Plug and Play -- Part 2
Oct 9, 2017
6 minute read


Unauthenticated code execution on the D-Link DSP-W215 smart plug.

  • communication with the plug via SOAP and HNAP
  • setting up qemu for debugging

Communicating with the plug

Now that we know from Part 1 that the plug uses SOAP and HNAP as communication protocols, it is time to try and interact with the plug, without using the smartphone apps.

Understanding the protocol

First things one can do is reading Login.html and the associated JavaScript soapclient.js, and look at what is going on thanks to Burp. To sum up what happens after clicking the Login button of the login form shown in Part 1:

  • The client sends a login request SOAP action to the plug (which only relies on the user name). The plug answers a result (that is ‘OK’ for a successful login request), a cookie, a challenge and a public key.
  • The client uses the public key, the password submitted in the login form and the challenge to build a private key which is a HMAC obtained from the HMAC-MD5 algorithm.
  • The client sends a login login SOAP action to the plug, by providing among others, the cookie, the user name and a login password obtained from the private key and challenge, again via HMAC-MD5. Furthermore, a HNAP_AUTH token must be provided. This token is built from the private key, current time and SOAP action. This token is required for almost all SOAP actions, not only for the login.
  • At this point, if one is doing all this in a browser, the JavaScript code in Login.html will request /version.txt. If one is directly communicating with the plug, one can do the same, or perform other SOAP actions. This is also what the smartphone apps do to query the plug.

Reusing existing code

It turns out that a tool for this has already been coded in JavaScript, see this link. Installing nodejs and all necessary modules with npm, modifying lines 12-14 in app.js as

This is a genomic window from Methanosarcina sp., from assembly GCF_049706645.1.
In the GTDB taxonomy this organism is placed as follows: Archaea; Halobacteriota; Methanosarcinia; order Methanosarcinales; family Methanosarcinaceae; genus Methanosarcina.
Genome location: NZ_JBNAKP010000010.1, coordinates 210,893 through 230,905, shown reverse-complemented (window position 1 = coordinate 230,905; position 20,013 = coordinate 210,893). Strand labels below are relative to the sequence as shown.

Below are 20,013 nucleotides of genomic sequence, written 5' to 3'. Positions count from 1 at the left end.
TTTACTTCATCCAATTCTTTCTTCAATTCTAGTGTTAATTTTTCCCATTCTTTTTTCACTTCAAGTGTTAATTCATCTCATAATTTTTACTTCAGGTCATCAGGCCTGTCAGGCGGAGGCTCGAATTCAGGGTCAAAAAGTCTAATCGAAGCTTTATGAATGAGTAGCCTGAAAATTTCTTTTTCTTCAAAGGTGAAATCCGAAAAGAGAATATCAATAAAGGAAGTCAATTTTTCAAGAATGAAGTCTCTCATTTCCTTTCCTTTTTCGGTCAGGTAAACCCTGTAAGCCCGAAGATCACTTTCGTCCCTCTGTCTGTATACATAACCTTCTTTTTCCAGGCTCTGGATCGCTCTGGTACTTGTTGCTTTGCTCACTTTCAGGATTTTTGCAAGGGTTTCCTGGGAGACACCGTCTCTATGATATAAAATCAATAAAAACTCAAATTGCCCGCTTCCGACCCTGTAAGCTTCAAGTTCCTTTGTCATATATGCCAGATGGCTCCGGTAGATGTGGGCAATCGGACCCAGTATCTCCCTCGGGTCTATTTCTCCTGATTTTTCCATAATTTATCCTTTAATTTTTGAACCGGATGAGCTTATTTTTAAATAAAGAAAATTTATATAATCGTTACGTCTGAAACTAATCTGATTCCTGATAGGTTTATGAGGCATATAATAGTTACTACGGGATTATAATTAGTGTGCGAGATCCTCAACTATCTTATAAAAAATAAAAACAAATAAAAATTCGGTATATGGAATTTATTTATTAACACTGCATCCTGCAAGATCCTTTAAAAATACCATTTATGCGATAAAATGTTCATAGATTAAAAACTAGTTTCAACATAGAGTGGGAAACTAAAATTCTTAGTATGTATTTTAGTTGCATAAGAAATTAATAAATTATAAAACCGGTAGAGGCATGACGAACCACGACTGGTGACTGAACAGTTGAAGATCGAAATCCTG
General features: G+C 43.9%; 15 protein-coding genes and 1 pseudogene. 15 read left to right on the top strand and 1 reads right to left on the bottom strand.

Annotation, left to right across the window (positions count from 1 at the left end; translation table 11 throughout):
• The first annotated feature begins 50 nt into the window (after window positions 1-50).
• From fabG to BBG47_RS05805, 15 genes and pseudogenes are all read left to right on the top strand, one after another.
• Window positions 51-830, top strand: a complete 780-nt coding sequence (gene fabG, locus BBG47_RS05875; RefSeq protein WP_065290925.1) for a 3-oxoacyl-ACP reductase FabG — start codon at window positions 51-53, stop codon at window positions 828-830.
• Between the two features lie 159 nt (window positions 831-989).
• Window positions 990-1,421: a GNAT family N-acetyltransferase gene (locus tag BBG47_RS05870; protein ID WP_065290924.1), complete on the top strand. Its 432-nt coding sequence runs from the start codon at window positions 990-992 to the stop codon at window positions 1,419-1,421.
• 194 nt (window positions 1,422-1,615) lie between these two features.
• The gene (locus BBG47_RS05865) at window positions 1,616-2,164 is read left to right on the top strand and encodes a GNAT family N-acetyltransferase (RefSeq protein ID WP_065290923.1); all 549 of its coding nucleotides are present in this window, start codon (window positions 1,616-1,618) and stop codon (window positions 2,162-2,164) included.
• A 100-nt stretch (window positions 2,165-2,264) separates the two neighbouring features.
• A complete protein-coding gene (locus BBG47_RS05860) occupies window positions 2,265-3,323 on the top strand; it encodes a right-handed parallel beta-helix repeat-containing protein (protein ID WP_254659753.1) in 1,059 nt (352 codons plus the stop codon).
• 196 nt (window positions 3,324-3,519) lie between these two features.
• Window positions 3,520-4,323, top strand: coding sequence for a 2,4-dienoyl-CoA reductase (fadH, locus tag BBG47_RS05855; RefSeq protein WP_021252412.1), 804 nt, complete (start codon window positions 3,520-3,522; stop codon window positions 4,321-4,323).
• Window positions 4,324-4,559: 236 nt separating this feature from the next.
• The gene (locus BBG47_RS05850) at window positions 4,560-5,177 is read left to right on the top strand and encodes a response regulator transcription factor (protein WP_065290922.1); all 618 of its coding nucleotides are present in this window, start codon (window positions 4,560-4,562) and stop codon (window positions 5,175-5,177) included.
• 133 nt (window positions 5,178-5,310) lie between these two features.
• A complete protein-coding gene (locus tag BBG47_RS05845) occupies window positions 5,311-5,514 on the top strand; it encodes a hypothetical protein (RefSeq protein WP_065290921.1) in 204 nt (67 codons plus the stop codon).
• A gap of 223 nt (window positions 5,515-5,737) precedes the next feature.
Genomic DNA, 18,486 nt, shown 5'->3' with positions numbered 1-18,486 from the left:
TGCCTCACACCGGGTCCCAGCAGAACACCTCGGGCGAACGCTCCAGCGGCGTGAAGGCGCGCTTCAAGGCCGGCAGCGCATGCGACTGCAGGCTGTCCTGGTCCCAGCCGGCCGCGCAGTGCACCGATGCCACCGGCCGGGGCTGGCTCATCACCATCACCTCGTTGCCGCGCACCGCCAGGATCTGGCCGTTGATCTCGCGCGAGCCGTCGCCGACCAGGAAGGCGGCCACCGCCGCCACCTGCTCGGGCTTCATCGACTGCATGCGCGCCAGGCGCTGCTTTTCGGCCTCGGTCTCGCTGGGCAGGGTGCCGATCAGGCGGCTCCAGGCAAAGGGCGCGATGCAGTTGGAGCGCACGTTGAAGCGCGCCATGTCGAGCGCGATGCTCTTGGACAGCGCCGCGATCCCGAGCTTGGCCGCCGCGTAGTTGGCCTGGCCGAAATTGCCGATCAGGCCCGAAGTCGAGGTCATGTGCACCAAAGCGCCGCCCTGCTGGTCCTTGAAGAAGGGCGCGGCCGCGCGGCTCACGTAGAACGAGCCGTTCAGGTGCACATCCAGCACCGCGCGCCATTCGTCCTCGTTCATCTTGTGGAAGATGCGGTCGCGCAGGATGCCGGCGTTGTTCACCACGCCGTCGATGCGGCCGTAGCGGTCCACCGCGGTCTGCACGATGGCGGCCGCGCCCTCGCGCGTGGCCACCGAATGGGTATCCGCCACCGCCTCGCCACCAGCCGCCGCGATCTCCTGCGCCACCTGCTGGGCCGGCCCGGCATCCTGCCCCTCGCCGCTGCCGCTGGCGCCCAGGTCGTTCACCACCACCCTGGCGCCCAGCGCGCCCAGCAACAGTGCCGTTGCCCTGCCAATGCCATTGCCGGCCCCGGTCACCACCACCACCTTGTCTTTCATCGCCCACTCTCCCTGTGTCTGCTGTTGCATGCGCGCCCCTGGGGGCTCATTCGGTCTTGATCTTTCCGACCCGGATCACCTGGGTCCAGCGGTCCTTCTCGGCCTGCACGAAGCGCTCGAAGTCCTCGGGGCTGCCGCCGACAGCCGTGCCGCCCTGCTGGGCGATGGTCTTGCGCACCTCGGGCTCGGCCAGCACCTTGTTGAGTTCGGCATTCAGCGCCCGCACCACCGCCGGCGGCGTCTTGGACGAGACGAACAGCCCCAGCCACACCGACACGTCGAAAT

var LOGIN_USER = "pwner";
var LOGIN_PWD = "";
var HNAP_URL = "";

is all one needs to do to start interacting with the plug. One can then use a few functionalities that were enumerated in Part 1 when requesting /HNAP1, such as probing the plug’s temperature sensor with GetCurrentTemperature or measuring power consumption with GetCurrentPowerConsumption. This all works pretty fine (I even checked that plugging a 20W(max) lamp in the plug, the power consumption is almost 0W when the lamp is off, and approximately 17W when it’s on. One drawback of using the JavaScript code is that requests are performed asynchronously. One could try and fix this. But thinking ahead, writing exploits in JavaScript is not my cup of tea. So we’re better off rewriting a client in Python (whose source will be given in Part 3).

Setting up a debugging environment

Running qemu

It is always nice to be able to combine static and dynamic analysis. For this, one can download Debian MIPS images for QEMU. I tried the first suggested combination of files vmlinux-2.6.32-5-4kc-malta and debian_squeeze_mips_standard.qcow2, since the kernel version is close to the one running on the plug. But this failed for debugging either with strace or gdb (it seems ptrace is problematic). Note that to install Debian packages, the sources.list entries must be modified according to point to Debian archives.

I finally used the second combination of vmlinux-3.2.0-4-4kc-malta and debian_wheezy_mips_standard.qcow2 files, this time leading to success. With this setup, no modification is required to the sources.list and one can install packages as usual with apt-get install. In all that follows, running qemu is done via the following command:

qemu-system-mips -M malta -kernel vmlinux-3.2.0-4-4kc-malta\
-hda debian_wheezy_mips_standard.qcow2 -append "root=/dev/sda1 console=tty0"\
-net user,hostfwd=tcp::2222-:22,hostfwd=tcp::4444-:4444,\
hostfwd=tcp::8080-:80,hostfwd=tcp::2323-:23 -net nic

The first port forwarding allows for ssh access via

ssh -p2222 root@localhost # password: root